Thornhill has two memorable and iconic encounters that have become part of our rich film lore. The first is the encounter he has with a sinister crop-duster, a scene filmed in the San Joaquin Valley nears Bakersfield, California, about two hours north (by northwest?!) of L.A. (For devoted fans, it took place on Garces Highway). Originally, Hitchcock envisioned a tornado threatening him, but for tech reasons, settled on the bi-plane and an exploding oil tanker. It works beautifully, a fact to which film history attests.
The next harrowing scene in which the bad guys pursue Thornhill takes place in the Black Hills of South Dakota on the massive sculpture of four presidents carved into Mount Rushmore which depicts Washington, Jefferson, T. Roosevelt, and Lincoln. Thornhill along with Eva, find themselves clawing across the face of Lincoln, and in fact, Hitchcock had even thought of naming the film “The Man on Lincoln’s Nose” after a short story he had read by that name which inspired the scene.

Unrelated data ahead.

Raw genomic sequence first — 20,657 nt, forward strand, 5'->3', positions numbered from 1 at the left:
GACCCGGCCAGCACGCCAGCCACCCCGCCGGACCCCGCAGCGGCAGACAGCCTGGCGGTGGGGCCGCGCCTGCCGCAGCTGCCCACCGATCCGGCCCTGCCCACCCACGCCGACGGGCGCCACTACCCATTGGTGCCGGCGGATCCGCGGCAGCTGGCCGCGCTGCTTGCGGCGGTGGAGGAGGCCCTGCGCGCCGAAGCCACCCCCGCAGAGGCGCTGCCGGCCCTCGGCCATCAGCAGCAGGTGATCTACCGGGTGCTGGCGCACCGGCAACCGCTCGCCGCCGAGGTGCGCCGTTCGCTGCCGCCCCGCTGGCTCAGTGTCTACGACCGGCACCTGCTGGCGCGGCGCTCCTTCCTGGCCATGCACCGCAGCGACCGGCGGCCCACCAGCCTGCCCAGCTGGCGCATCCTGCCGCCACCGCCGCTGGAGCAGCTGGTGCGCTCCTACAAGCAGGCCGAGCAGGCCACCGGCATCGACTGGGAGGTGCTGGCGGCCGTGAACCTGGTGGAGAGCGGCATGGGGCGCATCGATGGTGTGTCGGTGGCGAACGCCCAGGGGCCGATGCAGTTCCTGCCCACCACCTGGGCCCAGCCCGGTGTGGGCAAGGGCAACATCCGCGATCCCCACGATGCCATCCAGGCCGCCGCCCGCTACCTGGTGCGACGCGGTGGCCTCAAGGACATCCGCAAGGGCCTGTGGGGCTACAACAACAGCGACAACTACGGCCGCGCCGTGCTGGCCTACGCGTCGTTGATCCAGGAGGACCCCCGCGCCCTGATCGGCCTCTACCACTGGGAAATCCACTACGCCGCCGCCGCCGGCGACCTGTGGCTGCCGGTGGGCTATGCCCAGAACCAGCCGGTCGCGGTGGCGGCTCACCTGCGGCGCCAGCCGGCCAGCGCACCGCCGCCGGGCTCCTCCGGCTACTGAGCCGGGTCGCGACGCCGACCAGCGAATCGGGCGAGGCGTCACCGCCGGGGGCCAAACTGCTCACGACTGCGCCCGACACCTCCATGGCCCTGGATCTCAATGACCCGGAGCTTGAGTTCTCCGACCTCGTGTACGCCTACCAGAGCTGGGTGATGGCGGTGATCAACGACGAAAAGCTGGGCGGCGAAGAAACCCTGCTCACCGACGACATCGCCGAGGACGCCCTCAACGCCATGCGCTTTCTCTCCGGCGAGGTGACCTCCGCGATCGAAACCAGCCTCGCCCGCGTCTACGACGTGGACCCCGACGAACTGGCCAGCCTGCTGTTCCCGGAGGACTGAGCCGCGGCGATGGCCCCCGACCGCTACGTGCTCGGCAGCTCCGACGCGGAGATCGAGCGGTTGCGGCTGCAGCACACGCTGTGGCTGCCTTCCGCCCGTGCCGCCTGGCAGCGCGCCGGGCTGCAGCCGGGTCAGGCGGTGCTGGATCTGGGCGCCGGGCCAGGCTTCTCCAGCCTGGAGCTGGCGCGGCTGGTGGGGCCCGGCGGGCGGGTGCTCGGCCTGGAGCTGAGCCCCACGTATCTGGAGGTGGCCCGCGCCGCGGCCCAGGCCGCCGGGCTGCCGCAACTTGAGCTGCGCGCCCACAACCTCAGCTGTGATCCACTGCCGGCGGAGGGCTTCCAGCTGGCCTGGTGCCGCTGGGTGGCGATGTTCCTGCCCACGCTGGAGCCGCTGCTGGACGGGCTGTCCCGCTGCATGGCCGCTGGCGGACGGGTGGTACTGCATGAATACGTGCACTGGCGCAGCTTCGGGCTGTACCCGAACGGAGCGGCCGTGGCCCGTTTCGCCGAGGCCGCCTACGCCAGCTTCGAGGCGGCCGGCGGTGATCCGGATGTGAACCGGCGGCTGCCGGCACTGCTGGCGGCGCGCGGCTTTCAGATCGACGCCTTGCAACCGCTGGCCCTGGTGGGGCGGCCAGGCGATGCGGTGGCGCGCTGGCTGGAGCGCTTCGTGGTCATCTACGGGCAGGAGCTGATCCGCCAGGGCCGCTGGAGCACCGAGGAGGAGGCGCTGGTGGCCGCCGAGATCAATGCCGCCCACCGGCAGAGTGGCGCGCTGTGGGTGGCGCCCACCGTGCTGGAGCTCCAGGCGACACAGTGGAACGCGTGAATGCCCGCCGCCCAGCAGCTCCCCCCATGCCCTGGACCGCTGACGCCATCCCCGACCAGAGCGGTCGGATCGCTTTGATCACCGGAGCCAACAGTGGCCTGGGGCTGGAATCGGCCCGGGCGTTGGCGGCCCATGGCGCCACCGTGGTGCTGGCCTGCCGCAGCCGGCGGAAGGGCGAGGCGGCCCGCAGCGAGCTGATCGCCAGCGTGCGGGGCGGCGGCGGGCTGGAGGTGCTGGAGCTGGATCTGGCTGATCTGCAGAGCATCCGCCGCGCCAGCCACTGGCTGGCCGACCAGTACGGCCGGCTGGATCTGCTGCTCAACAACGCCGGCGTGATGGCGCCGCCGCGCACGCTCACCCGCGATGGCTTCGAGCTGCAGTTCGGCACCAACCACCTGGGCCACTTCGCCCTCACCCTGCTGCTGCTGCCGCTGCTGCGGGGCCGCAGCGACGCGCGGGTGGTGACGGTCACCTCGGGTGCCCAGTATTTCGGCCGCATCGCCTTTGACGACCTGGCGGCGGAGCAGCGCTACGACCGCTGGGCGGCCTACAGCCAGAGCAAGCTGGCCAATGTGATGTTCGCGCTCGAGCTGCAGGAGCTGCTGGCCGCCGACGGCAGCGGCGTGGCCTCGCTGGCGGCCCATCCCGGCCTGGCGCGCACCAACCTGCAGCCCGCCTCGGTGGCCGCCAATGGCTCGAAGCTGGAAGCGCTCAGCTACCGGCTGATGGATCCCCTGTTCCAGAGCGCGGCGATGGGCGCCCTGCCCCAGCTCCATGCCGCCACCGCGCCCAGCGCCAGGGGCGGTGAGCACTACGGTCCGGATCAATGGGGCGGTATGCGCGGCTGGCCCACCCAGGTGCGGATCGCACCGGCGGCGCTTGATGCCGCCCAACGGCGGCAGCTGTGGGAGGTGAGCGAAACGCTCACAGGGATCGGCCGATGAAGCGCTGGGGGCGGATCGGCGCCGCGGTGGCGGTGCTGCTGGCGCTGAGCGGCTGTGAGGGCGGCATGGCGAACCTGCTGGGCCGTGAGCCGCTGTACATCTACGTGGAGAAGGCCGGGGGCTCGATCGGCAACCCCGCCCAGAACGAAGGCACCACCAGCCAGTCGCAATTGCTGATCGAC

Some actors who had aspired to roles in the film included James Stewart and Gregory Peck for the role of Thornhill and Grace Kelly and elizabeth Taylor as Eve.
The Production Code Administration had difficulties with the sexual content of the film, but Hitchcock prevailed. Martin Landau’s character was scripted as a homosexual jealous of Vandamm’s mistress, but Hitchcock agreed to have him be more subtle than the script demanded.
And incidentally, if you think you heard hints of the music from Psycho or Vertigo, you’re right. The music North by Northwest was composed by Bernard Herrmann who wrote the score for all Hitchcock films and is considered to be one of Hollywood’s greatest composers of all time.
North by Northwest is a classy thriller and an iconic American treasure, and it’s Hitchcock at his very best which is pretty good, indeed.
by Lidia Paulinska and Hugh McMahon